Negro students, is the creation of a kinship between Negro and 
white students by the building of the student movement. This 
may mean in many cases that we will have to build A.S.U. chap- 
ters in the South as a step toward ending segregation. At the 
present momsnt I think that the most effective manner of building 
a student movement in the Negro schools is by emphasis on 
the type of issue that I discussed in the earlier section of my report 
— freedom of social life, equal educational opportunities. In the 
white schools we cannot make a condition of entrance into the 
A.S.U. and the continuance of the chapter an immediate campaign 




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on the question of segregation. If the issue arises we must meet 
it honestly and boldly in the terms of the A.S.U. program, i.e., 
complete racial equality, but segregation cannot be the paramount 
issue around which we build the A.S.U. in the South. 

"Shirts" on the Campus 

No discussion of the student and democracy would be complete 
without mentioning some more spectacular efforts to suppress 
liberty in the educational sphere. I refer to outright fascist 
groups in the universities, to gag legislation, and to red-baiting 
investigations. The "Student Americaneers" who proudly 
launched their organization by stealing our credentials at our 
Columbus meeting have not found any widespread support among 
students. Although they have been the recipients of some finan- 
cial assistance, they have failed to expand. They are in touch with 
a small group at the University of Minnesota, but so far our 
vigilance has prevented them from making any real headway. 
At Columbia the "Blue Shirts" netted only a newspaper story, then 
fading out with the publicity. At Johns Hopkins, despite Duce's 
claims to the continued existence of an organization containing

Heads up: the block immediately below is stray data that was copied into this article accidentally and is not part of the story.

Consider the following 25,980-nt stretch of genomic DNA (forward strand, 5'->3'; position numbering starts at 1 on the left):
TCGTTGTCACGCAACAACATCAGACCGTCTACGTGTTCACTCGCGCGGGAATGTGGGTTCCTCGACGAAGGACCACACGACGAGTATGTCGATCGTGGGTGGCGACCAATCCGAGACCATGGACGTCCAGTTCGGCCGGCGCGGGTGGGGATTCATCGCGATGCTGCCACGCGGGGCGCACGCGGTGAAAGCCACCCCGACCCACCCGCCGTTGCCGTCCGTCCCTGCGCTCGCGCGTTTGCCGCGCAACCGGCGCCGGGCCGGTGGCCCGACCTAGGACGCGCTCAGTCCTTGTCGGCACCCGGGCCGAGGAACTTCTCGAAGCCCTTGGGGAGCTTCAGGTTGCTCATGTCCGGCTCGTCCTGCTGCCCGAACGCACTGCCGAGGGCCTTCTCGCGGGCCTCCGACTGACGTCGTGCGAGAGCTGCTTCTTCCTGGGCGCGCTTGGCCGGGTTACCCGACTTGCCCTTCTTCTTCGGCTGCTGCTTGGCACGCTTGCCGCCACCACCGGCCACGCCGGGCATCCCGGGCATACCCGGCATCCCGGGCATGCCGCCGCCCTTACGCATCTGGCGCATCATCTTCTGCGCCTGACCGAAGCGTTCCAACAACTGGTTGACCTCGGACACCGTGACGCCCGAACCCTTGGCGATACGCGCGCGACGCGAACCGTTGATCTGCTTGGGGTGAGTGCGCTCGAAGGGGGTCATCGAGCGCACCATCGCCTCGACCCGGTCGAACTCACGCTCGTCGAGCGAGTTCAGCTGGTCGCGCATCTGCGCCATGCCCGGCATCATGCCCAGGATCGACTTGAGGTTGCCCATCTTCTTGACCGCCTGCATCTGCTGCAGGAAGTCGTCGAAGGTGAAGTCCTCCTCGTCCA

R.O.T.C. officers and others, the group has been forced into such 
secret activity that no one can find it. The American Liberty 
League campus groups, which might have been more potent cen- 
ters of fascism, have been destroyed by the Roosevelt landslide. 
The Anti-Reds belonging to the University of Chicago's Civic 
League do not seem to have been successful, since our chapter in 
Chicago is the largest in the country. Another source of fascist 
infection, the advanced R.O.T.C. still finds it expedient publicly 
to deny and excoriate fascist intentions. Secretly, however, in 
common with other patrioteering organizations it carries on an 
intensive campaign against, the A.S.U. When we began to set 
up a chapter in San Diego high school the local P.T.A. received 
a mimeographed letter from the local Reserve Officers' Associa- 
tion warning it against the "subversive" and Moscow-inspired 
activities of the A.S.U. All this testifies to two things: one, the 
success of the A.S.U. in smashing campus fascism hard when it 
shows its head; two, reaction still does not have to resort to the 
uglier tactics of fascism. We must, however, remain alert to the 
dangers of a fascist movement in the schools, remembering the 
fine collection of racial and snobbish prejudices that are bred in 
the ordinary undergraduate by some of the aspects of the fraternity 
svstem, by our press and educational system. 


7'*'; ^H^ra*?^*r'^ v * 

Two legislative investigations of radical activity in the colleges 
during the past year ended as boomerangs to those who initiated 
them. In Texas, the investigation of the state university dis- 
credited the red-baiters, while in New York the McNaboe investi- 
gation appears destined to end without holding a single session be- 
cause of the intense opposition it met, an opposition organized 
chiefly by the A.S.U. and the Teachers Union. Eight of the nine 
chief sponsors of the teachers loyalty oath in Massachusetts were 
defeated by the action of student groups and trade unions in the 
recent elections. The Nunan loyalty oath in Albany legislature 
failed of passage for the second year, because of the prompt action 
of our student groups. Nevertheless, more than a score of teach- 
ers oath bills remain on the legislative books. 

These are the more overt forms of curtailing democracy and 
freedom in our educational system. They should represent dan- 
ger signals of the path American democracy and education can 
traverse if we do not build our movement quickly and powerfully. 
It is important, however, not to allow these more dramatic dis- 
plays of reaction to blind us to the continuous repression and 
intimidation which exists in our school system because, control- 
led by bankers and coropration executives, it must defend and